Thursday, 2 August 2012

Abakhan Projects on a Budget Part I

Lilys Quilts
Hi all! This is Libby from Miss Beau Jangles! First things first – huge thanks to Lynne's older sister Julia for choosing me to make my idea for an jubilee-themed item on a budget, and to William at Abakhan for the £20 worth of fabrics. My idea was for a picnic rug with a bunting pattern on one side, Union Jacks on the other side, and that folds up into a cute and useable bag. There is no photo of the finished item yet, and that absolutely isn't because I haven't finished it yet, nope, no-sirree!
I am going to explain the project in 3 stages, as you could really use each of these parts as a project in their own right, particularly the picnic bag/rug, which you could even do with 40” x 40” pieces of plain fabrics if you wanted, or quilted panels of your choice. The final tutorial is pretty long, so I've split it up into two parts, and you will have to wait for the second part with baited breath (What does that expression even mean?! It makes me think of a person with a whole fish hanging out of their mouth, golum style....)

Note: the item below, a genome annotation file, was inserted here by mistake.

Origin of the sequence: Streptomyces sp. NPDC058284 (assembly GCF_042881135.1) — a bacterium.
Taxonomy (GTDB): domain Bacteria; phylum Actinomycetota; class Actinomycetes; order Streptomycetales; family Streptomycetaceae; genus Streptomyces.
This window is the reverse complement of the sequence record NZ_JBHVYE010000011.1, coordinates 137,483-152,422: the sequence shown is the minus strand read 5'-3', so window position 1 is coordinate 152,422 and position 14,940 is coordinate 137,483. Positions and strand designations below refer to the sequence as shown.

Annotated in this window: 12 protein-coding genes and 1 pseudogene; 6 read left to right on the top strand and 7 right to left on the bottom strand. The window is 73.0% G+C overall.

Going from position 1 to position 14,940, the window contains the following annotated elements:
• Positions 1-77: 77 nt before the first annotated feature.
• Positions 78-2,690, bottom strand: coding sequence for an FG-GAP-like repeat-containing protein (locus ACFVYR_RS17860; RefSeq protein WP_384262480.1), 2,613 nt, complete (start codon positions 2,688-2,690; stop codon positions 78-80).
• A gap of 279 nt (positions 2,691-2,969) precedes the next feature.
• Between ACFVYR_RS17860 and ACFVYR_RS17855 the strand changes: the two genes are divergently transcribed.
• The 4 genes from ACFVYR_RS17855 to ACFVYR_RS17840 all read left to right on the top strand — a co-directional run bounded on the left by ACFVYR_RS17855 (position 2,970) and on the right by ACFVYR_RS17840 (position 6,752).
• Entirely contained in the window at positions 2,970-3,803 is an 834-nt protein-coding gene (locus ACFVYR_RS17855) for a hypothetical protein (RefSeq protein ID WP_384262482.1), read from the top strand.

Here are the things I ordered from Abakhan (not including the hessian mat that they are arranged on; I just didn’t want to put my lovely brand-new fabrics on the grass….which I now realise was ridiculous, given they were to be made into a picnic rug…shush now!):
That’s:
·         2 metres of 4oz Wadding 137cm 54" 
·         1 metre of Sheeting Red 230cm
·         1 metre of Sheeting Royal Blue 230cm
·         1 metre of Plain Polyester White 185cm
·         1 metre of Plain Poly Blue 112cm
·         Snap Fasteners Nickel 15mm 
I was really paranoid that I would mess up and run out of fabric, so in order to come in under budget, I chose sheeting, so I could get plenty of fabric for the money. Now that I know the amount of fabric I need, I would probably go for some of the super cute spotty and gingham fabrics that Abakhan have in stock. I would also go for a lighter-weight batting. Having never had to choose a weight before (I pretty much show up at a fabric shop and look pathetic and girly until someone tells me what I need!), I had no idea what I wanted, and this was a little thick. The amounts needed for each part of the project will be listed as we go.